Unfortunately, the scientific evidence to support these alternative methods for the alleviation of chronic pain is weak or nonexistent (or downright ridiculous, as is the case with homeopathy). NCCIH states as much on its website.

And although these approaches tend, in general, not be harmful, they are not without risk — as NCCIH also points out.

NIH is currently funding research to better understand the neurobiological mechanisms of pain — and to try to find safe and effective approaches for its treatments. These latest statistics underscore the importance of that research.

You can read about the report at the NCCIH website.

Comments (2)

  1. Submitted by Pat Berg on 08/12/2015 - 11:46 am.

    Does it matter . . .

    Does the cause of the pain matter for any of these assessments? Such as, for example, headache pain v.s. intestinal pain v.s. joint pain v.s. post-injury pain and so on. Some people with chronic painful conditions take the attitude that “It’s just something I have to live with” and may self report on their wellbeing in a substantially different way than those who are experiencing pain due to a transitory event such as disease, injury, or surgery.

  2. Submitted by Jim Million on 08/13/2015 - 08:36 am.

    Collateral Pain Effects

    Those with chronic pain do have varying thresholds and attitudes with respect to their pain levels. This article is correct in noting the individual issues of pain. As single sufferers, we can adjust our lifestyles and attitudes to some degree in order to “live with pain;” however, those around us are too often the collateral casualties of that chronic pain syndrome. Spouses, children, co-workers (certainly employers) all become included on one’s own pain loop, if you will. Given that certainty, the NIH quantitative findings can be easily extended in a linear function to include many more millions of victims.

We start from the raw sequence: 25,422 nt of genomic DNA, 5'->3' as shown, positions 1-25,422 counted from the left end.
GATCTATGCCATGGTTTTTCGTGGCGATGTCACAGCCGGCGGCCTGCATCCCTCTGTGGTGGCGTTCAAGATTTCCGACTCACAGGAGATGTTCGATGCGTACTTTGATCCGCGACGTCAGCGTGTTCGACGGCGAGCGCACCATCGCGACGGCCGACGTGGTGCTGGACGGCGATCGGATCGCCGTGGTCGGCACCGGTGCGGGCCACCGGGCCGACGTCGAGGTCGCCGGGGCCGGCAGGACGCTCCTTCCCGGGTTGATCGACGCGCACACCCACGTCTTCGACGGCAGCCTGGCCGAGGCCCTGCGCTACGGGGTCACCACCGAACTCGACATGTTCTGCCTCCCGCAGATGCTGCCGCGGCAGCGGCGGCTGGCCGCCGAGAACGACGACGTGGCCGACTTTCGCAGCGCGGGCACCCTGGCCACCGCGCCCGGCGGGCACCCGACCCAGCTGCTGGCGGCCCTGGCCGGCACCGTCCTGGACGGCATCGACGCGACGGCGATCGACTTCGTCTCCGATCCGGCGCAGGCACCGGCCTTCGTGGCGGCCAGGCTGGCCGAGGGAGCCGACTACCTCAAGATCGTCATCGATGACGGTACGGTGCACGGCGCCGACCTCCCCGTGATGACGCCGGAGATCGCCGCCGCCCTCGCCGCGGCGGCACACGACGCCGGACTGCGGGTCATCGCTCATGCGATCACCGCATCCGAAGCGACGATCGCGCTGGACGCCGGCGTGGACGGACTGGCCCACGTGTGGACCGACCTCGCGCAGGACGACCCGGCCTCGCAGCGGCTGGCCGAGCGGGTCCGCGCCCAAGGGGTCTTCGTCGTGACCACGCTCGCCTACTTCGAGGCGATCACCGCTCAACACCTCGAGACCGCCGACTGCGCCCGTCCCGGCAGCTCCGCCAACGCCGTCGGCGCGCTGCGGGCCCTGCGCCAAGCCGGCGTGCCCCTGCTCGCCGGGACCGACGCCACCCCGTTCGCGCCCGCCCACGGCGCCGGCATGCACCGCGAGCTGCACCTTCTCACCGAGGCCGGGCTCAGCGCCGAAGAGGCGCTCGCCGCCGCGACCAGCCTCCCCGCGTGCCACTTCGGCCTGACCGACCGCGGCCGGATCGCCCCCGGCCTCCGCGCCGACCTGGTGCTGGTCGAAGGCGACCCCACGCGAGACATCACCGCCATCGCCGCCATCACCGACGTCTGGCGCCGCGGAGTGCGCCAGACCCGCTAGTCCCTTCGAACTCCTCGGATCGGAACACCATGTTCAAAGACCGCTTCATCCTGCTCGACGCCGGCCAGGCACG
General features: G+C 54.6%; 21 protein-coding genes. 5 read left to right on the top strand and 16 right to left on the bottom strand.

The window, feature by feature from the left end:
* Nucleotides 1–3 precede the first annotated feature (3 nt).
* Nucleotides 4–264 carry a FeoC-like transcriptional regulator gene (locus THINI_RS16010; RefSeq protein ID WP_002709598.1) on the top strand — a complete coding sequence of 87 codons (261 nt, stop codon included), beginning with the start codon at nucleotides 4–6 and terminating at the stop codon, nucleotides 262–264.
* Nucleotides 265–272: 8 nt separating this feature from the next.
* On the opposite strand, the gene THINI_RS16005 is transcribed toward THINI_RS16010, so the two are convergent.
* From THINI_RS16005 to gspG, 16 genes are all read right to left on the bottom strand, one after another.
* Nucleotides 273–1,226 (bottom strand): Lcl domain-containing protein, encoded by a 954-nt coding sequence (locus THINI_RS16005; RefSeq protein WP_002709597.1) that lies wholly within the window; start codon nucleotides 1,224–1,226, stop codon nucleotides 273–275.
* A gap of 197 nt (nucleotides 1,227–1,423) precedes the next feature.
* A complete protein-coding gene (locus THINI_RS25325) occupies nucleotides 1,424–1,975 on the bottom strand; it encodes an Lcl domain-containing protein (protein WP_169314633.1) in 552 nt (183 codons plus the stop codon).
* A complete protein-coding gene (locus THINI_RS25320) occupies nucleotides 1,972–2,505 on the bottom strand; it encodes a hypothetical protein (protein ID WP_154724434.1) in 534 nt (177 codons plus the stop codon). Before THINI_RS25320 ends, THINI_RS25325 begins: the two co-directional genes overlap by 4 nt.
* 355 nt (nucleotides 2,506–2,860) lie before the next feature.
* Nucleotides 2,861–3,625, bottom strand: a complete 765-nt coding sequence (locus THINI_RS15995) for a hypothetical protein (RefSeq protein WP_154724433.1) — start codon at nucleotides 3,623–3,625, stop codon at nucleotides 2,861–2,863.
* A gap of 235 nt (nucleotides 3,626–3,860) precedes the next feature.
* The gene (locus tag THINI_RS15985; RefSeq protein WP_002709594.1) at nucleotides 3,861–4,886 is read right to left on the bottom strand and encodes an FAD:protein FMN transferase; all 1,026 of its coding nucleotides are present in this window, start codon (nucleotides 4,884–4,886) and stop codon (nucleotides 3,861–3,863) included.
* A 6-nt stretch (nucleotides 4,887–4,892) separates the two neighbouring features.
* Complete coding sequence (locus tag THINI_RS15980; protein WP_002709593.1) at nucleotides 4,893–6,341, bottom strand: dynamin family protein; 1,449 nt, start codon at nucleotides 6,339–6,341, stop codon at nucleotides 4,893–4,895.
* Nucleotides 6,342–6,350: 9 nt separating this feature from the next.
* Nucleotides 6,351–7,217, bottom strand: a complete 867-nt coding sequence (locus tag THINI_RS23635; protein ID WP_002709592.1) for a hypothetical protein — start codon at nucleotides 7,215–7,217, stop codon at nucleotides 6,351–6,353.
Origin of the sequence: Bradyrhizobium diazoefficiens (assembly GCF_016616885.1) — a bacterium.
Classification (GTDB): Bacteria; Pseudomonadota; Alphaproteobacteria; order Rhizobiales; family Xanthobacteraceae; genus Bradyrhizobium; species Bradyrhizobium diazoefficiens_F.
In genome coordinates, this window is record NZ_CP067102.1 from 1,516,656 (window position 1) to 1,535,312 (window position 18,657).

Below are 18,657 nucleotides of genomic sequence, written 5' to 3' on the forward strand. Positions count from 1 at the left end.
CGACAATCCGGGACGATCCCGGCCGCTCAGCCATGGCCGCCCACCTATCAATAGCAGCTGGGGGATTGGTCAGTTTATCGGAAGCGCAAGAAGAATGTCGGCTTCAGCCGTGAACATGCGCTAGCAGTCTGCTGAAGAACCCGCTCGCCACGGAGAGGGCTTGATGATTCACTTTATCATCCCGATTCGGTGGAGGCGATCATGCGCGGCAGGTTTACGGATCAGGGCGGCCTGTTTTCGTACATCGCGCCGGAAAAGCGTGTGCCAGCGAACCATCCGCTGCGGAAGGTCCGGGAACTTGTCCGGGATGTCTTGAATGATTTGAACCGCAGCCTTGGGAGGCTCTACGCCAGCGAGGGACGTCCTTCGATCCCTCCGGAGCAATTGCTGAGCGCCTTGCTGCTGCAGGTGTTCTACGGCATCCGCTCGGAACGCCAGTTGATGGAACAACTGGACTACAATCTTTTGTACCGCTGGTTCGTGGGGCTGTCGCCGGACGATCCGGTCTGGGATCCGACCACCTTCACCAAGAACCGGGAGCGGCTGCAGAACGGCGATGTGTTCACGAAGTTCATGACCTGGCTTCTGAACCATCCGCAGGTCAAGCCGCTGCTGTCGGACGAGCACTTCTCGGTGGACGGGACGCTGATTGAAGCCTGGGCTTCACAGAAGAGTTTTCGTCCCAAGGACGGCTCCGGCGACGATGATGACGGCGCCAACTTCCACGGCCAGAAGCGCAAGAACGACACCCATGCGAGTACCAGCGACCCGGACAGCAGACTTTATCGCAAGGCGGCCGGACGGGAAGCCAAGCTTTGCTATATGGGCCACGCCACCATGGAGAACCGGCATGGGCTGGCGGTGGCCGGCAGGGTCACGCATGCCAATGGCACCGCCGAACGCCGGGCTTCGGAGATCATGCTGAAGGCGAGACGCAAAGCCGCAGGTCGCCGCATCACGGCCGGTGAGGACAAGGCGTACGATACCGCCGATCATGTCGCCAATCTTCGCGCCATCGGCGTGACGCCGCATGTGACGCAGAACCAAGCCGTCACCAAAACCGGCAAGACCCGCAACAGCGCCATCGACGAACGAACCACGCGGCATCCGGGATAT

Given that all statistical findings are inherently generalized, then so are prescriptive remedies. The FDA trials for all new drugs are mainly specific only as to malady, perhaps categorized to dosage, but not individualized for relief. That vital fact of therapy is perhaps lost in today’s ten-minute medical mods.
    Opiates certainly are most effective of all conventional options. Yes, they can be dangerous if not used rationally. Body weight, metabolism rate, specific tolerance and other individual patient issues must be factored. That’s very difficult in today’s required medical model.

    In the end, each of us must manage our own pain for our own health and the well being of those within our pain circles, if you will. As a society, we have become reasonably aware of co-dependents of alcohol abuse and serious mental health maladies. We must elevate our social awareness of chronic pain, and acute pain in some cases. Significant long-term pain may not be a silent killer, but certainly is a clear threat to social relationships at many levels.

    Now in my 48th year of degenerative Crohn’s Disease, chronic pain is a long-term matter of never living well, just sometimes better, sometimes not. Any individualized focus on pain issues must be welcomed, even if it begins with broad studies and generalized findings. In the meantime, each of us does what works best for self and those near to us. No options should be denigrated or dismissed.